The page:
from The American Heritage® Dictionary of the English Language, 4th Edition

  • n. The line of positions from which fire is directed at a target.
  • n. The forefront of an activity or pursuit; the vanguard.

from Wiktionary, Creative Commons Attribution/Share-Alike License

  • n. The line from which soldiers fire their weapons at a target; especially the front line of troops in a battle
  • n. A row of shooters
  • n. The vanguard of an activity

from WordNet 3.0 Copyright 2006 by Princeton University. All rights reserved.

  • n. the most advanced and responsible group in an activity
  • n. the line from which soldiers deliver fire


Sorry, no etymologies found.


  • That President Roosevelt has smelt the smoke from the firing line of the class struggle is evidenced by his words, "Above all we need to remember that any kind of CLASS ANIMOSITY IN THE POLITICAL WORLD is, if possible, even more destructive to national welfare than sectional, race, or religious animosity."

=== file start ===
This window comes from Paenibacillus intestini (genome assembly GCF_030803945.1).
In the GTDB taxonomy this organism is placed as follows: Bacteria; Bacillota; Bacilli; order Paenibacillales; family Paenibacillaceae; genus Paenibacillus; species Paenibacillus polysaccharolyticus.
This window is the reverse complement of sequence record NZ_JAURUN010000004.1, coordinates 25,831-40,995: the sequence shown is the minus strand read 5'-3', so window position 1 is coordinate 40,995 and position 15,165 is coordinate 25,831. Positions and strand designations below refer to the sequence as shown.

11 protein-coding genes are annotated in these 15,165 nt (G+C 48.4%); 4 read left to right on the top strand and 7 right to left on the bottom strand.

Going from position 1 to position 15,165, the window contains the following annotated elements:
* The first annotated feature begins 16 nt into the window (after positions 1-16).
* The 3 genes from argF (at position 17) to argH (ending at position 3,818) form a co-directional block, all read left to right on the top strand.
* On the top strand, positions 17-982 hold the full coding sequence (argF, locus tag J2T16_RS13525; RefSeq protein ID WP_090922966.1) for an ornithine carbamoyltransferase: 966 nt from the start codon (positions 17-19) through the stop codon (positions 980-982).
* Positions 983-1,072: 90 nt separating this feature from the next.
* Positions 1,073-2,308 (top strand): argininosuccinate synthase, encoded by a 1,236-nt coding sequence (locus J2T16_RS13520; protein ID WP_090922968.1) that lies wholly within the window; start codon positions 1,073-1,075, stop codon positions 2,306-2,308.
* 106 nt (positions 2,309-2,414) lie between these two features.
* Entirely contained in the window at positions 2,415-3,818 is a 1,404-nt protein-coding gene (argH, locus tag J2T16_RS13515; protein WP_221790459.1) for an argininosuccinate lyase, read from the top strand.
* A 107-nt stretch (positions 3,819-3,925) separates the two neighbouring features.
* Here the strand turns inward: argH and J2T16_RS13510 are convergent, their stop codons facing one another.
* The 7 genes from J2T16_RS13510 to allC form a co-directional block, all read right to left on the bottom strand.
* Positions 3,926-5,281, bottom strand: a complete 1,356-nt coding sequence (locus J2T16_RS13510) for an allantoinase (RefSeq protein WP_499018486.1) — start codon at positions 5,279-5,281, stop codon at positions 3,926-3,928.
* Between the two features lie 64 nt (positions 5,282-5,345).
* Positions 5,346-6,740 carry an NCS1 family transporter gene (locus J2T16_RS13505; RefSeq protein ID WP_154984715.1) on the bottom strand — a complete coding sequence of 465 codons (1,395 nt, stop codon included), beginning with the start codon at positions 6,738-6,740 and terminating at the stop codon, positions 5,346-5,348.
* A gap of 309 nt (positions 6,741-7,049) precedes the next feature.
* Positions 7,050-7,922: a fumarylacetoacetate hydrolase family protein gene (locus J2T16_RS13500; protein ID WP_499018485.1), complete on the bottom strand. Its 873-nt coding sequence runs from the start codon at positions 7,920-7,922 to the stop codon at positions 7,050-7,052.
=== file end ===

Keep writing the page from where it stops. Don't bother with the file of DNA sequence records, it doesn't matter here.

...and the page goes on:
• Essex-class carriers depleted their magazines in about three days, requiring withdrawal from the firing line to replenish from supply ships.

    On Yankee Station


Log in or sign up to get involved in the conversation. It's quick and easy.